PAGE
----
And the amazing thing is that, even in her decline, Brenda is still God’s gift to me, still for me. I am persuaded that the very constraints against which I chafe are tools in the hands of God for my growth in holiness, to “school” me in repentance, in “walk[ing] in love as Christ loved us,” of loving my wife, one interaction at a time, as Christ loves the Church. Every time I pause a TV show or put a book down to listen to her speak, every time I get up to show her where the kitchen is so she can throw a tissue away, every time I moderate the tone of my voice because I know that loud talking troubles her, every time I slow the pace of my walking to her pace even when I would like to be getting more vigorous exercise, every time I check the impulse to respond with annoyance or irritation to something she says or does, I am being molded in a minute way, made just a tad more fit to live one day in the unfiltered presence of God. Brenda is still for me.

Jesus bids those who believe in him to take up their cross daily and follow him. I have no doubt that, for some, identifying the cross that needs to be taken up is a matter of careful discernment. I don’t have that problem, which is itself, perhaps, a mercy. My cross is in bed beside me, or across the living room, or in the passenger seat next to me. If I would be a disciple of Jesus, I must daily care for her who is his gift to me. In that caring lies the way of the cross, which is, after all, none other than the way of life and peace.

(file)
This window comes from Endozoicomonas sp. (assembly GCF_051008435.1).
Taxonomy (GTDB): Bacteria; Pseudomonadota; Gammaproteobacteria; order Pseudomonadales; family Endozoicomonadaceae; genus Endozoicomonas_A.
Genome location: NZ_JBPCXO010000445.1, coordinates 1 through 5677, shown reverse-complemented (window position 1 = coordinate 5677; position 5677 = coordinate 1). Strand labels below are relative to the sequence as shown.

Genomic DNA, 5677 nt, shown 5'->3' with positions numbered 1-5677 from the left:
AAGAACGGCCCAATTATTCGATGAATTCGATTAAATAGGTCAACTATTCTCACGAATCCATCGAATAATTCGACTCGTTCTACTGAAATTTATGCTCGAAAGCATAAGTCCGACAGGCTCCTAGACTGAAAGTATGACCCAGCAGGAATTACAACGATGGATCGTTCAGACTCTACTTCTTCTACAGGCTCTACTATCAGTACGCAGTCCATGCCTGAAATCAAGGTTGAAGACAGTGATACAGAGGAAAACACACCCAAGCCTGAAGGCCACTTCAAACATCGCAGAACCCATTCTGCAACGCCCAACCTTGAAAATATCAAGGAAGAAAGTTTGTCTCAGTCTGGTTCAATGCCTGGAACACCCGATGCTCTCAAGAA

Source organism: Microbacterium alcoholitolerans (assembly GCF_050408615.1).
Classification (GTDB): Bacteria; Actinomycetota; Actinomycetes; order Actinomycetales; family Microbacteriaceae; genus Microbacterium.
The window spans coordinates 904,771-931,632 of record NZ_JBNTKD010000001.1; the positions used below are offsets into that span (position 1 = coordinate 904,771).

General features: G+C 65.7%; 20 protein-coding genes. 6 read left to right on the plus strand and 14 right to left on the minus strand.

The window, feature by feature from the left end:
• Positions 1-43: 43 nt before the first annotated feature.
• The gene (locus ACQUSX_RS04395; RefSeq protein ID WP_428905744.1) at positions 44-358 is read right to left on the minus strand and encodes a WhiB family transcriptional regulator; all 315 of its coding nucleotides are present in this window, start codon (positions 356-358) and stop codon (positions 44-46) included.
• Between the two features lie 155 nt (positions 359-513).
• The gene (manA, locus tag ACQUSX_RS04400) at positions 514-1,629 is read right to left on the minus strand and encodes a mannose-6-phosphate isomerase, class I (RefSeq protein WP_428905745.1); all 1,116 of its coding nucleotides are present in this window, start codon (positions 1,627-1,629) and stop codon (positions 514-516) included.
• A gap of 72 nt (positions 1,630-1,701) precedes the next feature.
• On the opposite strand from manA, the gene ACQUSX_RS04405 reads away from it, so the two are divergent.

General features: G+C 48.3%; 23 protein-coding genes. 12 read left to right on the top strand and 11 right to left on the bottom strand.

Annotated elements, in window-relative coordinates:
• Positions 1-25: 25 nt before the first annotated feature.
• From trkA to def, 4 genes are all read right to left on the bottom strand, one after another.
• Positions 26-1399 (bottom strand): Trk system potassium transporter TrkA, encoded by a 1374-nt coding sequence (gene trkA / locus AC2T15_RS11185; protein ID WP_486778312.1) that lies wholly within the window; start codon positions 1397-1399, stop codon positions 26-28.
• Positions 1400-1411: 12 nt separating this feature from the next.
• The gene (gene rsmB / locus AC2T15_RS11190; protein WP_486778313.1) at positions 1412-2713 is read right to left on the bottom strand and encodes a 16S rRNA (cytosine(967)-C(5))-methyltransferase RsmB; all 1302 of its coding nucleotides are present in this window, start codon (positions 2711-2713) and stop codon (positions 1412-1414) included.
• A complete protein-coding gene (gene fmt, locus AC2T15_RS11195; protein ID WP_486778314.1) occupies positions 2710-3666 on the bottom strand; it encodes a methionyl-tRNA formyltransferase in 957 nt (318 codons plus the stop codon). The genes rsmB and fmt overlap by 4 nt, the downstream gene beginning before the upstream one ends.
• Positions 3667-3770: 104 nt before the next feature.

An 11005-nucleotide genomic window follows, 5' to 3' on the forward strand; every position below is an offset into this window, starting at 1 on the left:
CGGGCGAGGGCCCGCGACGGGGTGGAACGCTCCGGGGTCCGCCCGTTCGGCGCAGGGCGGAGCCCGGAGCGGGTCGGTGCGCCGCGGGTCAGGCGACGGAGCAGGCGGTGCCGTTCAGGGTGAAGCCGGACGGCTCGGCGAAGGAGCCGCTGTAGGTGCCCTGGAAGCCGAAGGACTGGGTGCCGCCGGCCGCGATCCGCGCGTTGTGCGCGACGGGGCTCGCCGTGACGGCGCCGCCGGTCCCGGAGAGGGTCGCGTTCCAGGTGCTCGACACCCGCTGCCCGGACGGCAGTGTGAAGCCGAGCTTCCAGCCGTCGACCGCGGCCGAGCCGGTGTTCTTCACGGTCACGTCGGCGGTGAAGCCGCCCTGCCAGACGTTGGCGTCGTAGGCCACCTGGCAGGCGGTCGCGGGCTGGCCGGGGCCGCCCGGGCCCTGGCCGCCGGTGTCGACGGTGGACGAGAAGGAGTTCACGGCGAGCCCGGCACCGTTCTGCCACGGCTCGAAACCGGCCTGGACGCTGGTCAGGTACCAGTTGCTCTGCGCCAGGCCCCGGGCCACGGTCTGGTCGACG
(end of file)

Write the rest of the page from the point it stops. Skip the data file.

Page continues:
About The Author

Bishop Daniel Martins is retired Bishop of the Diocese of Springfield in the Episcopal Church, which encompasses central and southern Illinois. He is also secretary of the Living Church Foundation’s board of directors. Among the members of the House of Bishops, he hangs out with the group known as the Communion Partners. He has previously served parishes in the dioceses of Louisiana, Northern Indiana, and San Joaquin.

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Fr. David Terwilliger

Thank you, Bishop, for ministering to me (and I am sure, others) in this article.

John Asgeirson

Take care of yourself.